The Number One Difference Between High and Average Organizational Performance

Erin is the principal of an elementary school that, in 7 years, went from failing to the holy grail of closing the achievement gap. When I asked her about her approach to leadership, she said:

Leadership? I don’t know anything about leadership

She then went on to describe to me an eloquent system of leadership that is simple, scalable, measurable, and replicable. If each principal were trained to its requirements, I believe each would enjoy the same success. The challenge is our entrenched cultural baggage that leadership is about personal influence rather than an organizational system, intentionally designed to deliver value to the customer, or in this case, the student.

In an earlier post, I defined a system of leadership. In this post, I will address how high performing organizations approach three key resources that every organization uses to create and deliver customer value:

1) People;
2) Money; and
3) Knowledge.

The greatest difference I found between average and high performing organizations is this: average organizations manage these resources as assets, (a nice way of saying controlled); high performing organizations understand these are resources to be developed. Developing these resources means greater value delivered to the customer.


High performing organizations understand their workforce as the primary source of innovation and value creation. Therefore, the more than can develop their workforce, the more value they can deliver to their customers. Case: Virginia Mason Hospital has been recognized as one of the safest hospitals in America for 12 consecutive years. A rare achievement. One of my takeaways from a half-day tour was their intentional methods of developing their people. One of these methods is an important rule – leaders are NOT to be problem solvers. If a subordinate asks a manager how to solve a problem, out of respect to the worker they don’t, the manager can help frame the problem, but they do NOT solve it. Solving a problem for a worker is disrespectful to the worker because of a fundamental belief that the worker closest to the problem is in the best position to solve it.
This develops its workforce in at least two ways:

1) It gives them confidence that they have the power to identify a problem and design solutions; and
2) It gives them opportunities to learn new technical skills in problem-solving such as the 5-whys.

Within this environment, emerging leaders blossom and grow. Unfortunately, traditional leaders who see problem solving as a source of power, have difficulty giving this up and frequently move on.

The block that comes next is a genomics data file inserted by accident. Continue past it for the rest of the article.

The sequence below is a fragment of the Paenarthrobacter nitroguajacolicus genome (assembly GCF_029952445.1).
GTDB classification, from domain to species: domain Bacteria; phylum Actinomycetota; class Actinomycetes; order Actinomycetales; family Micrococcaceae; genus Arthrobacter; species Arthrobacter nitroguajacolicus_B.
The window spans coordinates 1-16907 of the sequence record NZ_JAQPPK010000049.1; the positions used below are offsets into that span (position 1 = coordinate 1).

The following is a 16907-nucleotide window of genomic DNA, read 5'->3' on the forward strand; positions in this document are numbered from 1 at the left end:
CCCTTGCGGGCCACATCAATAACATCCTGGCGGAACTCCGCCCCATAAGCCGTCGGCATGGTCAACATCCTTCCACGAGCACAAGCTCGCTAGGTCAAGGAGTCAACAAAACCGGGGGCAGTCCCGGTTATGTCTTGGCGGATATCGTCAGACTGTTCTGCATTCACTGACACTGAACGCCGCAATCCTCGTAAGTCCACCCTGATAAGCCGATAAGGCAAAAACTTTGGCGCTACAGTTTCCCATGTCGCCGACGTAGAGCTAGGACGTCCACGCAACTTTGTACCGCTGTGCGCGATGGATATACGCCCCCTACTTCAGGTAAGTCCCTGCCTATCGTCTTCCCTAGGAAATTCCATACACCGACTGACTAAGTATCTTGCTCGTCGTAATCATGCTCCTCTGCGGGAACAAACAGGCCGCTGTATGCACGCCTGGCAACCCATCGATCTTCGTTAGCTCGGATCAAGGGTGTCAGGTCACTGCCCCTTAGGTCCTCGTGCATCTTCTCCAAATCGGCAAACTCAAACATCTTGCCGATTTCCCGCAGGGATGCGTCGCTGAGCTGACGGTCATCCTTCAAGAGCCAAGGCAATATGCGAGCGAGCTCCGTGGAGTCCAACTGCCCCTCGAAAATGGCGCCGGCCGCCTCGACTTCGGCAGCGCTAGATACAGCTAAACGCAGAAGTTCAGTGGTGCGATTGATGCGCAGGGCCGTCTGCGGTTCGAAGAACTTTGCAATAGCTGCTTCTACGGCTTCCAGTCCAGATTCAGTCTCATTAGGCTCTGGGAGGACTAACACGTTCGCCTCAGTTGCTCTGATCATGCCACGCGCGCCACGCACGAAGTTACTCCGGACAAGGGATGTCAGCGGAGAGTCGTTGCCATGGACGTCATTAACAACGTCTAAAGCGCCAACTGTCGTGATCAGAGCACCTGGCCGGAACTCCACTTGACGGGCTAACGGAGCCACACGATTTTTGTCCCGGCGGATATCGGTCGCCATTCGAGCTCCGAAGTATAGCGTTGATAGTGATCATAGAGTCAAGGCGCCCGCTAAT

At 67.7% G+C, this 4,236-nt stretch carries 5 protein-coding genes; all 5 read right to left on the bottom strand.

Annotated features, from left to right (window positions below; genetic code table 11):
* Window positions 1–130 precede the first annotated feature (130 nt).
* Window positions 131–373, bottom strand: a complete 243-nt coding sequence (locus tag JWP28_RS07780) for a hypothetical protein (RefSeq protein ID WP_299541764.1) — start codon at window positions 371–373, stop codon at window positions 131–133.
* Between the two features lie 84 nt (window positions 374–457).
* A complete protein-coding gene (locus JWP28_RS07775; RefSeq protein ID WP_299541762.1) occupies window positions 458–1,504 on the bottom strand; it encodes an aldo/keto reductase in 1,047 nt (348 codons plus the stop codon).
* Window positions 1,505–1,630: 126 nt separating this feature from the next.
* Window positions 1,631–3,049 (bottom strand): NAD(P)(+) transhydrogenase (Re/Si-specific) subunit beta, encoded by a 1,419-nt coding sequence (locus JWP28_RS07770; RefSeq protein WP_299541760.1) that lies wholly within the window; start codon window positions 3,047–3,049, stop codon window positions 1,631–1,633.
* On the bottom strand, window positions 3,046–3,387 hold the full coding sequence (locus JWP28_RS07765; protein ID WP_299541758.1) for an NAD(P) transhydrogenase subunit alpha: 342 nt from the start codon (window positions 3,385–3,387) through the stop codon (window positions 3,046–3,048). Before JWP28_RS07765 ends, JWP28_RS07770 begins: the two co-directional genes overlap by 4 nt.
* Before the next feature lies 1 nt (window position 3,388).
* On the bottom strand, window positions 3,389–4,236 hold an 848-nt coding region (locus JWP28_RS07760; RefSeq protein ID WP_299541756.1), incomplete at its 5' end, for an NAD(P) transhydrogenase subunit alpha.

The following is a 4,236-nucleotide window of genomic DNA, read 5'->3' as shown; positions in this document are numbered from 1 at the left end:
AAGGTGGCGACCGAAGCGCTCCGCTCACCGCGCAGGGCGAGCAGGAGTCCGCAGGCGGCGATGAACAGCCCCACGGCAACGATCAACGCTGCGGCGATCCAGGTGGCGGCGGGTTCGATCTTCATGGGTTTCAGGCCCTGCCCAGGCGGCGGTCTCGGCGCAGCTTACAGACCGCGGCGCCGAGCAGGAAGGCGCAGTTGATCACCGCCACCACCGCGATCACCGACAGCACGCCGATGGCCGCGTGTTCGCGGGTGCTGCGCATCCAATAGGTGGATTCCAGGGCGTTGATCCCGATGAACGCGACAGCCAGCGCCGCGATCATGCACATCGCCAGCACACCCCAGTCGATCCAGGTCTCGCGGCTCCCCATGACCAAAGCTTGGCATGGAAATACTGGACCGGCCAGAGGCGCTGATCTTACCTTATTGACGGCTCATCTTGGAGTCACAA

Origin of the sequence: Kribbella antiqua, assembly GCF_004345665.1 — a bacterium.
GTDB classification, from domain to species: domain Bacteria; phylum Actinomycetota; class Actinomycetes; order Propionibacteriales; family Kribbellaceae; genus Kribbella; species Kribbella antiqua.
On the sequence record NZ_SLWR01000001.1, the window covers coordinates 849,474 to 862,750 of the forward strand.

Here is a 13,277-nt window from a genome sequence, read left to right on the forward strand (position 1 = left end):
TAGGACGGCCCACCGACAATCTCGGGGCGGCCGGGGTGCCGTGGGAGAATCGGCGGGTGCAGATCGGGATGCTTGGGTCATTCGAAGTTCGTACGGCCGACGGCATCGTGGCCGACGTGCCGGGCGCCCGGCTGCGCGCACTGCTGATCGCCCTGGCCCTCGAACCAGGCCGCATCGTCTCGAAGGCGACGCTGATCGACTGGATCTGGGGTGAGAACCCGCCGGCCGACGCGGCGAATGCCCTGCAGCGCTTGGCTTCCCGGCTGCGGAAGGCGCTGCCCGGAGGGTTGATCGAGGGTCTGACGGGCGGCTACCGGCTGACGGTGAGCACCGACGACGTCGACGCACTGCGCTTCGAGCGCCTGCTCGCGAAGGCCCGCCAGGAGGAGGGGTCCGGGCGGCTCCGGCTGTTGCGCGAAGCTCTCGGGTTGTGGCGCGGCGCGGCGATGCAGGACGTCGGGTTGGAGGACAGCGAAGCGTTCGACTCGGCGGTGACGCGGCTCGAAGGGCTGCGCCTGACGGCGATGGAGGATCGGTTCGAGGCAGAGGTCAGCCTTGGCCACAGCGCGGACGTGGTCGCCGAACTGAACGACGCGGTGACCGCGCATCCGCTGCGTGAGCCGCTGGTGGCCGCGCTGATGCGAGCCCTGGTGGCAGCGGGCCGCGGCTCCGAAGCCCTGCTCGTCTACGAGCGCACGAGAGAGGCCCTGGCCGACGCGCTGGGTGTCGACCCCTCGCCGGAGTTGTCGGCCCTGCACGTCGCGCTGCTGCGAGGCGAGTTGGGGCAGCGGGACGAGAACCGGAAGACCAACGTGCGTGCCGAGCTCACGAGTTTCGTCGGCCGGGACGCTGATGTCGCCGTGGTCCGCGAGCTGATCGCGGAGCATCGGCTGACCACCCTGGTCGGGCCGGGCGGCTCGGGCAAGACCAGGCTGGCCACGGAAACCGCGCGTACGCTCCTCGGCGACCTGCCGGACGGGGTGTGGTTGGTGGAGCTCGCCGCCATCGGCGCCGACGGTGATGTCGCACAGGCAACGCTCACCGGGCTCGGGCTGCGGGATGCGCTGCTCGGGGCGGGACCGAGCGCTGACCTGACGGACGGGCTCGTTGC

High performing organizations see money as a resource that can grow in value. So, when they extract waste, they create more options for how to deliver greater value that will pay dividends now and into the future. Case: Kaas Tailored is a manufacturing firm with 200 employees Within their system of servant leadership, they train, coach, and mentor every employee, leader, manager, supervisor, and production lead how to do daily kaizen. Each year, their employees identify and conduct 1,000 -1,250 kaizens, with each saving the company $1,000. While the actual cash savings may flow to the company or the employee’s retirement account, customers received greater value through faster delivery, greater satisfaction, and confidence. It is not a coincidence that many of their clients have been with them for decades, even though there are cheaper alternatives.


Average organizations believe innovation is an expensive idea. High performing organizations understand that the most significant source of new knowledge and innovation lies within the workforce and its free of charge. Case: During my interview with Erin, the elementary school principal, she spoke about two ways of understanding knowledge creation and innovation.

• Knowledge creation (innovation); and
• Knowledge delivery or the actual use of new knowledge (innovation) in the classroom.

Knowledge creation. It takes ten years for an innovative idea to get out of academic research laboratories and into the classroom. As Erin explained, “this is too long,” yet innovation is a challenge because when it fails, the lost classroom time can never be recovered. When she described this to me, she pulled back the sleeve of her blouse and showed me the word “grace” tattooed on her wrist. She said, “sometimes great ideas fail, and we must forgive ourselves, learn from it, and move on. The next innovative idea may change the trajectory of a student’s life.

Delivering new knowledge. Erin believes that collaboration as foundational to the educational process. So, she installed peer review to increase collaboration. In this routine, a 3rd-grade teacher may observe a 5th-grade teacher teaching math. This peer review creates opportunities for collaboration, coaching, and mentoring. In doing so, new skills, approaches, and ideas are created, disseminated, improved, and passed on again. This routine creates a culture of learning within a learning institution.


In every organization, I have researched that has been able to achieve and sustain high levels of employee engagement; their approach to these key resources has always been development vs. management. Furthermore, all the research says that millennials are not interested in management (control), but they are wild about development.

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